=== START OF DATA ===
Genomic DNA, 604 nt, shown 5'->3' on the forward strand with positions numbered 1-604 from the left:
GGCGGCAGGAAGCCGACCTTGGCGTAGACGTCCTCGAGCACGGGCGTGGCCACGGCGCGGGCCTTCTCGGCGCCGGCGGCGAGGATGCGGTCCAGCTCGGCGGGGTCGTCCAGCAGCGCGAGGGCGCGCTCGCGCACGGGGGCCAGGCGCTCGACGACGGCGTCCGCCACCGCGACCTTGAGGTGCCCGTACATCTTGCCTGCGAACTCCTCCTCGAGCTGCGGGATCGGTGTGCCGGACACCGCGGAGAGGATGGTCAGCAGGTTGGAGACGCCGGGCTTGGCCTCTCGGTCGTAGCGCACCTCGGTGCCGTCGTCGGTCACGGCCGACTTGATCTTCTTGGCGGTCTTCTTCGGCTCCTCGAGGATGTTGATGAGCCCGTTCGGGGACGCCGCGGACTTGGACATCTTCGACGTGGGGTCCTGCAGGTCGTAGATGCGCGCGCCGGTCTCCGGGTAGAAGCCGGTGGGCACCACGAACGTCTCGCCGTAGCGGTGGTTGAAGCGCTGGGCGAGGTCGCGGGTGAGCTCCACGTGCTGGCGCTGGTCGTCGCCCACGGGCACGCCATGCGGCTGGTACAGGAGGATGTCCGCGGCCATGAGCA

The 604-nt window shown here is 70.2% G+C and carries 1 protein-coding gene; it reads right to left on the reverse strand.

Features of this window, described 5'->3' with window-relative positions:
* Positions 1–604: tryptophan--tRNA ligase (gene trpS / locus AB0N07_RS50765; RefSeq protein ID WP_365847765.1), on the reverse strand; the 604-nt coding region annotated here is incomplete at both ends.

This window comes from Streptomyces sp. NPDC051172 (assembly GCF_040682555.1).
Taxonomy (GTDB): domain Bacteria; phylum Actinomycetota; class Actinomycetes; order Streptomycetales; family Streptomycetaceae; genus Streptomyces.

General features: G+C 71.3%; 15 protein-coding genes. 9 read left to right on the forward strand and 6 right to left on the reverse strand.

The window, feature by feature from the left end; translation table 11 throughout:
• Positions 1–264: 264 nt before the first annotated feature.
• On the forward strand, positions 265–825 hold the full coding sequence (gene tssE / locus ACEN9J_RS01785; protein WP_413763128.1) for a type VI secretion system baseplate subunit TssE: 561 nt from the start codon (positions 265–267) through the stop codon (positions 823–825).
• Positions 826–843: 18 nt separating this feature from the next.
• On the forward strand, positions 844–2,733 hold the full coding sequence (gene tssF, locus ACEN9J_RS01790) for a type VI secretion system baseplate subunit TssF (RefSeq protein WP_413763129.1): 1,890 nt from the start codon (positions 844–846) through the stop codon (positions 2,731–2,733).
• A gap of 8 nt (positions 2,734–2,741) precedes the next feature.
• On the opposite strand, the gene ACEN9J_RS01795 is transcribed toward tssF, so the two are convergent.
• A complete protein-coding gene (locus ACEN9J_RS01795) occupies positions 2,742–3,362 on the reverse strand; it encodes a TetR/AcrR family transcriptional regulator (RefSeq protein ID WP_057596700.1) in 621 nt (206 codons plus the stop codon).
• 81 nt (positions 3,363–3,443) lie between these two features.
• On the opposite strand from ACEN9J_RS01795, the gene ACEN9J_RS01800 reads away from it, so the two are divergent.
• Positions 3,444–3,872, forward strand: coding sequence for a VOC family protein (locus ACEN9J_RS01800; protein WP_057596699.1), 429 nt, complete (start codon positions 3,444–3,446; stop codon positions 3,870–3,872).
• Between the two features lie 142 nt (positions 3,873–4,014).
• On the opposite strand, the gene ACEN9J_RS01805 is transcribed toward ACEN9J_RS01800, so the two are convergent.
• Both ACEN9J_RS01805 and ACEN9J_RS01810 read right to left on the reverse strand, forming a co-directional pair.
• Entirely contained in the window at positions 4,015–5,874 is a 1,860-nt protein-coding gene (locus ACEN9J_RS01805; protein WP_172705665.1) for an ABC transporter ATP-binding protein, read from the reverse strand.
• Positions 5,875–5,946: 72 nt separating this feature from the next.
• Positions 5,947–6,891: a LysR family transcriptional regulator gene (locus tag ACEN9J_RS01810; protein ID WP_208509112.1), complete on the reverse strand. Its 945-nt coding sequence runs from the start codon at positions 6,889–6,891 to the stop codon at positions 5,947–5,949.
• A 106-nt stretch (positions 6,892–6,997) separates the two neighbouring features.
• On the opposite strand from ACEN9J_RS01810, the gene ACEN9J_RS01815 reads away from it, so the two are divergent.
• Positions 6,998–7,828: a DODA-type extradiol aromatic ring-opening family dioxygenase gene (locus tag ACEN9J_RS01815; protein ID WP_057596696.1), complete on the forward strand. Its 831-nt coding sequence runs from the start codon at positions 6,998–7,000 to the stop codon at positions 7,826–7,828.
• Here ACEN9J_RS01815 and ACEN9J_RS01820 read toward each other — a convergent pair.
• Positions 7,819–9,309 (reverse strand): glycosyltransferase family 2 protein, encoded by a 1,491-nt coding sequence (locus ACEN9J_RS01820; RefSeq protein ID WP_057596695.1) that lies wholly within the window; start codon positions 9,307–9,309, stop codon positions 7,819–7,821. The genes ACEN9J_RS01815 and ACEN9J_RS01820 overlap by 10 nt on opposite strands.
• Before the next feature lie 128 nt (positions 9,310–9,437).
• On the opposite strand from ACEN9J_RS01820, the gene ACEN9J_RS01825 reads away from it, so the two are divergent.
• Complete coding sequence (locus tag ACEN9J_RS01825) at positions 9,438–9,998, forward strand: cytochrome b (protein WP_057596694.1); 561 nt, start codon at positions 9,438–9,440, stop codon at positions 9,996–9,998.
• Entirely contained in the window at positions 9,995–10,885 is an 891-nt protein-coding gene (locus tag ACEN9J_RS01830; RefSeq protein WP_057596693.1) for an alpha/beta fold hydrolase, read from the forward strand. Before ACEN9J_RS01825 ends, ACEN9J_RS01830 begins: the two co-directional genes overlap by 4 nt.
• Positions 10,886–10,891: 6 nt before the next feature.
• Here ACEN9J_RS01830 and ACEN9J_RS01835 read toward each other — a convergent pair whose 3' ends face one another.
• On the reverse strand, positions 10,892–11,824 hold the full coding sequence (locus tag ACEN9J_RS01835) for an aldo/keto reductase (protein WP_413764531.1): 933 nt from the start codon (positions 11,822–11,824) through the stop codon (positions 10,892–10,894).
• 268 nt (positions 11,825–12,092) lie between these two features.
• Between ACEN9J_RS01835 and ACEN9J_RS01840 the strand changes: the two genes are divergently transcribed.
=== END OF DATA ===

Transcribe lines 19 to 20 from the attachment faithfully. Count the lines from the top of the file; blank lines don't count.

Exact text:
• Positions 3,444–3,872, forward strand: coding sequence for a VOC family protein (locus ACEN9J_RS01800; protein WP_057596699.1), 429 nt, complete (start codon positions 3,444–3,446; stop codon positions 3,870–3,872).
• Between the two features lie 142 nt (positions 3,873–4,014).